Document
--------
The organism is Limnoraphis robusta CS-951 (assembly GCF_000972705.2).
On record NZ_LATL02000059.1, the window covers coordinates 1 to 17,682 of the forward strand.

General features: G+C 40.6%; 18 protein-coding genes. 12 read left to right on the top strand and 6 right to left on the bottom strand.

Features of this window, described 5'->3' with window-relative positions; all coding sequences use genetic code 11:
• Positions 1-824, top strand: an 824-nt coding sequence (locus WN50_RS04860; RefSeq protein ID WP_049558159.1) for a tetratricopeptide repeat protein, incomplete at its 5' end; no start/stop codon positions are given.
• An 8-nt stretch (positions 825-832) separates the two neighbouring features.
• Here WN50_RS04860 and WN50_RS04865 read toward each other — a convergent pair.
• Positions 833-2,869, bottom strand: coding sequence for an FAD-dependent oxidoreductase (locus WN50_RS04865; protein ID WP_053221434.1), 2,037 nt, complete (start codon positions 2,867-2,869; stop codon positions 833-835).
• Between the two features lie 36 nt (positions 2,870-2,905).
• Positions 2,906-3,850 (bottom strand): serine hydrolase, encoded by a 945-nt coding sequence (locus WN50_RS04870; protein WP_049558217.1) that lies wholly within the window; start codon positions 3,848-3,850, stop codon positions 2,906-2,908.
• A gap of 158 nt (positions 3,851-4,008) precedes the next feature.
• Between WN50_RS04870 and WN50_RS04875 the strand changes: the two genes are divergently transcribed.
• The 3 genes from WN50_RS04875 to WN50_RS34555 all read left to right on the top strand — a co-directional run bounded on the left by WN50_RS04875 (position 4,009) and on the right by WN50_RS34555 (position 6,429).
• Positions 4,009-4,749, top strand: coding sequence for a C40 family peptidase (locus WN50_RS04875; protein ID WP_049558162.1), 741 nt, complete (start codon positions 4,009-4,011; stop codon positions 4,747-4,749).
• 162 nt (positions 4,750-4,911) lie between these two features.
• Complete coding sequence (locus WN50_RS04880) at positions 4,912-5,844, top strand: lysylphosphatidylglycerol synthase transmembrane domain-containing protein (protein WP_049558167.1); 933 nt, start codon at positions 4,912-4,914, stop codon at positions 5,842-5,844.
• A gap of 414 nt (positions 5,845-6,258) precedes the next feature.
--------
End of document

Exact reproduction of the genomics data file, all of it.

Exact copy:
The organism is Limnoraphis robusta CS-951 (assembly GCF_000972705.2).
On record NZ_LATL02000059.1, the window covers coordinates 1 to 17,682 of the forward strand.

General features: G+C 40.6%; 18 protein-coding genes. 12 read left to right on the top strand and 6 right to left on the bottom strand.

Features of this window, described 5'->3' with window-relative positions; all coding sequences use genetic code 11:
• Positions 1-824, top strand: an 824-nt coding sequence (locus WN50_RS04860; RefSeq protein ID WP_049558159.1) for a tetratricopeptide repeat protein, incomplete at its 5' end; no start/stop codon positions are given.
• An 8-nt stretch (positions 825-832) separates the two neighbouring features.
• Here WN50_RS04860 and WN50_RS04865 read toward each other — a convergent pair.
• Positions 833-2,869, bottom strand: coding sequence for an FAD-dependent oxidoreductase (locus WN50_RS04865; protein ID WP_053221434.1), 2,037 nt, complete (start codon positions 2,867-2,869; stop codon positions 833-835).
• Between the two features lie 36 nt (positions 2,870-2,905).
• Positions 2,906-3,850 (bottom strand): serine hydrolase, encoded by a 945-nt coding sequence (locus WN50_RS04870; protein WP_049558217.1) that lies wholly within the window; start codon positions 3,848-3,850, stop codon positions 2,906-2,908.
• A gap of 158 nt (positions 3,851-4,008) precedes the next feature.
• Between WN50_RS04870 and WN50_RS04875 the strand changes: the two genes are divergently transcribed.
• The 3 genes from WN50_RS04875 to WN50_RS34555 all read left to right on the top strand — a co-directional run bounded on the left by WN50_RS04875 (position 4,009) and on the right by WN50_RS34555 (position 6,429).
• Positions 4,009-4,749, top strand: coding sequence for a C40 family peptidase (locus WN50_RS04875; protein ID WP_049558162.1), 741 nt, complete (start codon positions 4,009-4,011; stop codon positions 4,747-4,749).
• 162 nt (positions 4,750-4,911) lie between these two features.
• Complete coding sequence (locus WN50_RS04880) at positions 4,912-5,844, top strand: lysylphosphatidylglycerol synthase transmembrane domain-containing protein (protein WP_049558167.1); 933 nt, start codon at positions 4,912-4,914, stop codon at positions 5,842-5,844.
• A gap of 414 nt (positions 5,845-6,258) precedes the next feature.